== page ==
Hannon Armstrong Declines To Raise Dividend, Sets 3 Year Guidance

HASI will likely be better prepared for rising rates than most other REITs and Yieldcos, and should be able to profit from the fact that it has locked in the interest rate on 91% of its debt as rates rise and present increasingly attractive investment opportunities.

With this preparation, we can expect that the company will hit its new guidance for the next 3 years. If it does, the company will pay $1.32 in 2018 dividends, followed by $1.35 to $1.40 in 2019, $1.38 to $1.48 in 2020, and $1.41 to $1.57 in 2021.

At the low end of the range, we can expect investors to demand something 8% yield to hold a company that is growing only 2% a year, or a 6% yield to own a company that is growing 6% a year. That gives a target price of $17.62 to $26.17 in early 2021.

Starting at today’s $18.50 price, the current worst case total return over 3 years is 17%, or 5.5% per year. The upper end of the guidance range gives a three year total return of 64%, or 18% on an annual basis. Given the company’s current defensive stance, I expect most surprises to be to the upside, so $18.50 seems like a good price.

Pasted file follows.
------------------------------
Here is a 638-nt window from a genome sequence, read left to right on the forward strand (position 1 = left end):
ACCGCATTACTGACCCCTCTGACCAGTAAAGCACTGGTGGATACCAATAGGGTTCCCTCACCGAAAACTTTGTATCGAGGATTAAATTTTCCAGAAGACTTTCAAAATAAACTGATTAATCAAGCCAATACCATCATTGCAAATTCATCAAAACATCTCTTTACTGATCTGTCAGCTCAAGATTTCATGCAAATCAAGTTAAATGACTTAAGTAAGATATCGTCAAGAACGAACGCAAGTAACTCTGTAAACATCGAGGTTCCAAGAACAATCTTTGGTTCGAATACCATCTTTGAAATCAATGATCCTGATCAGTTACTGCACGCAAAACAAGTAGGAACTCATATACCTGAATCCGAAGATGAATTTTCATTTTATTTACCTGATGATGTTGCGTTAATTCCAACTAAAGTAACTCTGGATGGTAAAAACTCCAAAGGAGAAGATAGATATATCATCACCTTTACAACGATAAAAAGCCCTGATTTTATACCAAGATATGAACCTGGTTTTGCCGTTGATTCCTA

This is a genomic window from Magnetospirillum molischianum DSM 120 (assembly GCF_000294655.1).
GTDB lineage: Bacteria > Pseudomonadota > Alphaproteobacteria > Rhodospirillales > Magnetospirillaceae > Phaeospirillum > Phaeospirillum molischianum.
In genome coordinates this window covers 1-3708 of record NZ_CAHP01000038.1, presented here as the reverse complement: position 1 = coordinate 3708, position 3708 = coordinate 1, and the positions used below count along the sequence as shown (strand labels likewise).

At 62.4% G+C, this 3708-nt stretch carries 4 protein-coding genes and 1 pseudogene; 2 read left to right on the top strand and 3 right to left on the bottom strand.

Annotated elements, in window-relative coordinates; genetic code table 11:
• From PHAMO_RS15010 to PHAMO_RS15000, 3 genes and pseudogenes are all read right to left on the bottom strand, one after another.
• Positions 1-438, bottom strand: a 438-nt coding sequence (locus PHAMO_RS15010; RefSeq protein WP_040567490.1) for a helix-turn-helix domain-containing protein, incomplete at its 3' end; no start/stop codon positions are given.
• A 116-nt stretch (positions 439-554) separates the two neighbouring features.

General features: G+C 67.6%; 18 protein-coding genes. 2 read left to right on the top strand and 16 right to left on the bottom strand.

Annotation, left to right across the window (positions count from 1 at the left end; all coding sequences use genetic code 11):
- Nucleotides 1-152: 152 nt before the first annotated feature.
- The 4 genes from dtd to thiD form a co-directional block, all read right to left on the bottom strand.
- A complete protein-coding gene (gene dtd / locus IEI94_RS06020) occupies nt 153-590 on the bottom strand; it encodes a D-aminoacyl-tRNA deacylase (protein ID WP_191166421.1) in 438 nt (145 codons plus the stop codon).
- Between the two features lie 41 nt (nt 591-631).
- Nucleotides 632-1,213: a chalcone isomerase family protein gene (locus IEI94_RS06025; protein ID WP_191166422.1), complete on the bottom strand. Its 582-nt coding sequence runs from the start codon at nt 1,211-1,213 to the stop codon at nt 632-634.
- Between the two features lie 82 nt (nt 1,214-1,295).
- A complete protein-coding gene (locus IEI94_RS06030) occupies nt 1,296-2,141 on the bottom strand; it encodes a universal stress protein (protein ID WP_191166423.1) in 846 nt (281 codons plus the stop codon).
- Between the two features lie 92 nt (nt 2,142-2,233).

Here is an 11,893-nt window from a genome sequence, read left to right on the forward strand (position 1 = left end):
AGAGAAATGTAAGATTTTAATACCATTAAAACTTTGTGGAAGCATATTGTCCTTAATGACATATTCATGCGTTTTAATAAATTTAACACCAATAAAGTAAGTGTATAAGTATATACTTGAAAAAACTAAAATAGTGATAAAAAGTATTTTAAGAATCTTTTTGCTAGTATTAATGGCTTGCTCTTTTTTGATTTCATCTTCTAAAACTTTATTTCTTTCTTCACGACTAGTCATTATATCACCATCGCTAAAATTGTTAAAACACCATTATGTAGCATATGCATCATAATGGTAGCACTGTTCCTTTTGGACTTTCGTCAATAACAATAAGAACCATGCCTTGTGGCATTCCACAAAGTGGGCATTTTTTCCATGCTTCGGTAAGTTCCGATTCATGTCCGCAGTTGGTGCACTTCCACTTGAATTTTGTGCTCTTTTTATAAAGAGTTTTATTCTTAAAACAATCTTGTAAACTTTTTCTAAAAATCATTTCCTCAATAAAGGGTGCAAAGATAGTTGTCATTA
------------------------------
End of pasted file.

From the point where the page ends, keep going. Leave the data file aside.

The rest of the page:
Trading

While I have been reducing my allocation to Hannon Armstong over the last six months (see here, and here), I have begun moving cautiously back in with today’s decline.  I do not expect the stock to bounce back quickly, however, so readers looking to add to their positions may benefit by waiting a week or two for an even better buying opportunity.

1 2
View single page >> |

Disclosure: Long HASI, short HASI puts.

Disclaimer: Past performance is not a guarantee or a reliable indicator of future results.  This article contains the current ...

more
How did you like this article? Let us know so we can better customize your reading experience. Users' ratings are only visible to themselves.

Comments

Leave a comment to automatically be entered into our contest to win a free Echo Show.
David Reynolds 2 years ago Member's comment

Your making the right moves with $HASI.

Tom Konrad 2 years ago Author's comment

So far, so good.